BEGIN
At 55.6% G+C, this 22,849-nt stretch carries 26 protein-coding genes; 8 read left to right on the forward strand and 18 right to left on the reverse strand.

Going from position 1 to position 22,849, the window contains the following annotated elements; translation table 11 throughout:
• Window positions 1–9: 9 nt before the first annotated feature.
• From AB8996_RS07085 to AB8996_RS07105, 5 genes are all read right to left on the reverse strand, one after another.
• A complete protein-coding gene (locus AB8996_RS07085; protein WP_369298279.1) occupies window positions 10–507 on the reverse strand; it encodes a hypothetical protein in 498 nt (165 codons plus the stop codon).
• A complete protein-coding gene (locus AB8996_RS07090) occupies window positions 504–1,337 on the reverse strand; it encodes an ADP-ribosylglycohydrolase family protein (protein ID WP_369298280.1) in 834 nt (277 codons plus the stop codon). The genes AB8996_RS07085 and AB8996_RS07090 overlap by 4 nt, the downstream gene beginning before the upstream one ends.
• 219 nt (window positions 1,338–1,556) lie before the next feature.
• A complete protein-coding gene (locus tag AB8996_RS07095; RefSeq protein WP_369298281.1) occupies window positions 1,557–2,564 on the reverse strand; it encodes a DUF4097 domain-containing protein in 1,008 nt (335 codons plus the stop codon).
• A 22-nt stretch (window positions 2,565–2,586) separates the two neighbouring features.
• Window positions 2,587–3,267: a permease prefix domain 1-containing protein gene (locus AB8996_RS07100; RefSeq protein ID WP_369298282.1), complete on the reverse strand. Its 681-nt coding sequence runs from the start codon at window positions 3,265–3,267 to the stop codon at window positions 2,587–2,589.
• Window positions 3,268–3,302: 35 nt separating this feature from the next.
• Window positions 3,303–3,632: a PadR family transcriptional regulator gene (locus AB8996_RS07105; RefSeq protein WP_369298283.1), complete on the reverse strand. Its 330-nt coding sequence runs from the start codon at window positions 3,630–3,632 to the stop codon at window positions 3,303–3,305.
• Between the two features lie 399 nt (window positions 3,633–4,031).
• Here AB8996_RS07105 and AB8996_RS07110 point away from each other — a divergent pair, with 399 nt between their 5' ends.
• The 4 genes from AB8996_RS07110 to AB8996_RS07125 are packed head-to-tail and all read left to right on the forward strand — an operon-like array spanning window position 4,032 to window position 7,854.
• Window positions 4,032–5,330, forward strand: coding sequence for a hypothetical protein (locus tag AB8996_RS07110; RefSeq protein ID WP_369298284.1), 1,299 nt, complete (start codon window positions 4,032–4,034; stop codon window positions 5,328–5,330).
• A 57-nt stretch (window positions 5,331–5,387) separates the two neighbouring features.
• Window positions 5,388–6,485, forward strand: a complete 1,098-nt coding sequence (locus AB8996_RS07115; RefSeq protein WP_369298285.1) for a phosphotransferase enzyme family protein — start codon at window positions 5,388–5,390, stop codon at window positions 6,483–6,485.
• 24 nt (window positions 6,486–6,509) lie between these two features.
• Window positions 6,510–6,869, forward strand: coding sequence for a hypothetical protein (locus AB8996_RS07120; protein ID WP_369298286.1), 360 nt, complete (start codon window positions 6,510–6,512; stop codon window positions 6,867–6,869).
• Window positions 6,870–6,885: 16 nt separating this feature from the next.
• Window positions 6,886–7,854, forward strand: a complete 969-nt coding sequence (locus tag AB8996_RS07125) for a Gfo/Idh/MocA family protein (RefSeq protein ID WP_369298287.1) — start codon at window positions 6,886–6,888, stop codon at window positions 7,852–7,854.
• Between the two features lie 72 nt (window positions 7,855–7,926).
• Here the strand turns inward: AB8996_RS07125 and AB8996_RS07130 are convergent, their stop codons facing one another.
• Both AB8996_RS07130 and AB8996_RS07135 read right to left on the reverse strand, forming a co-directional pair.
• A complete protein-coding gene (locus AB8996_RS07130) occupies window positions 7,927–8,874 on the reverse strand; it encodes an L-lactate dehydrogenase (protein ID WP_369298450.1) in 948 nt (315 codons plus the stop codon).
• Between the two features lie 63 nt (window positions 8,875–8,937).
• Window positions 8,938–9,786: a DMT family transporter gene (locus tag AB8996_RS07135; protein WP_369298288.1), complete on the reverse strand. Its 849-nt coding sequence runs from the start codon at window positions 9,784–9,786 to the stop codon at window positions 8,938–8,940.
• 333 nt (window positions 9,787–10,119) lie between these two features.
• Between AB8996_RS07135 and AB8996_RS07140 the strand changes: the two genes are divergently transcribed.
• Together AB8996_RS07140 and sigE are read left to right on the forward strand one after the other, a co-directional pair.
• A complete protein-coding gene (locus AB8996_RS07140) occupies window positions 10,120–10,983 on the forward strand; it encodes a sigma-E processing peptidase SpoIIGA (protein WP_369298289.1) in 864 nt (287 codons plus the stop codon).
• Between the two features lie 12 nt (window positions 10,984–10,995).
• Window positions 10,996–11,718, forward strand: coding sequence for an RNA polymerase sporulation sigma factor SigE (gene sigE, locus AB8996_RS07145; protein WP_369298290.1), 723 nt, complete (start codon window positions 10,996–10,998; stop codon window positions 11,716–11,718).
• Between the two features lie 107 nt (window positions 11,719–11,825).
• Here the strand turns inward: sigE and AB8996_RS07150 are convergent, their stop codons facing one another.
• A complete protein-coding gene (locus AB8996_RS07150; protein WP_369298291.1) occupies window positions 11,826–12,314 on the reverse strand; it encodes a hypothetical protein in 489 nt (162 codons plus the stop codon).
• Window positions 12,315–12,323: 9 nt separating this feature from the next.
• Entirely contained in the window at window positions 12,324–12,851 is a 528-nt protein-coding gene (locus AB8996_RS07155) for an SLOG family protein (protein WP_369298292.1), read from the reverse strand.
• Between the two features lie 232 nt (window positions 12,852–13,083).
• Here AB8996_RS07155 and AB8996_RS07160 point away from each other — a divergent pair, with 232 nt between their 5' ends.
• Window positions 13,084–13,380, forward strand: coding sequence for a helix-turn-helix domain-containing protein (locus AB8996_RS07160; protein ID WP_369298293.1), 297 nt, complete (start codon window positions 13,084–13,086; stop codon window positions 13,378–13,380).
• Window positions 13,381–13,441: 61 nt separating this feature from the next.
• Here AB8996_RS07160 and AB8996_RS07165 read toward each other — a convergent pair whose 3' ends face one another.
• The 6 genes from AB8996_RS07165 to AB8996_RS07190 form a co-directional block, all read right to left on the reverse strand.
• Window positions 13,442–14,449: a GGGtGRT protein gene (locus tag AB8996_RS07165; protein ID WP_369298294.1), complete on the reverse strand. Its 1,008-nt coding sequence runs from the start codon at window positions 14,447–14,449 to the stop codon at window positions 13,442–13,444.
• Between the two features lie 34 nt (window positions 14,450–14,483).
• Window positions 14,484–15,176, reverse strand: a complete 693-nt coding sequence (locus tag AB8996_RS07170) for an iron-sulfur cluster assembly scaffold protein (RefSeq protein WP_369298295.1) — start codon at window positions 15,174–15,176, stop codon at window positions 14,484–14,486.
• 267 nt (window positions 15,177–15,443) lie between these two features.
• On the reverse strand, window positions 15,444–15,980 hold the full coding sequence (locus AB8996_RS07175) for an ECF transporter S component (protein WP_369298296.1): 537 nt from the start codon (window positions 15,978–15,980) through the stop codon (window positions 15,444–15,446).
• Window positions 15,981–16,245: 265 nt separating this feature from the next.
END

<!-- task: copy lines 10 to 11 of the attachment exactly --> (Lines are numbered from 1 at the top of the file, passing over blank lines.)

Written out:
• Window positions 2,587–3,267: a permease prefix domain 1-containing protein gene (locus AB8996_RS07100; RefSeq protein ID WP_369298282.1), complete on the reverse strand. Its 681-nt coding sequence runs from the start codon at window positions 3,265–3,267 to the stop codon at window positions 2,587–2,589.
• Window positions 3,268–3,302: 35 nt separating this feature from the next.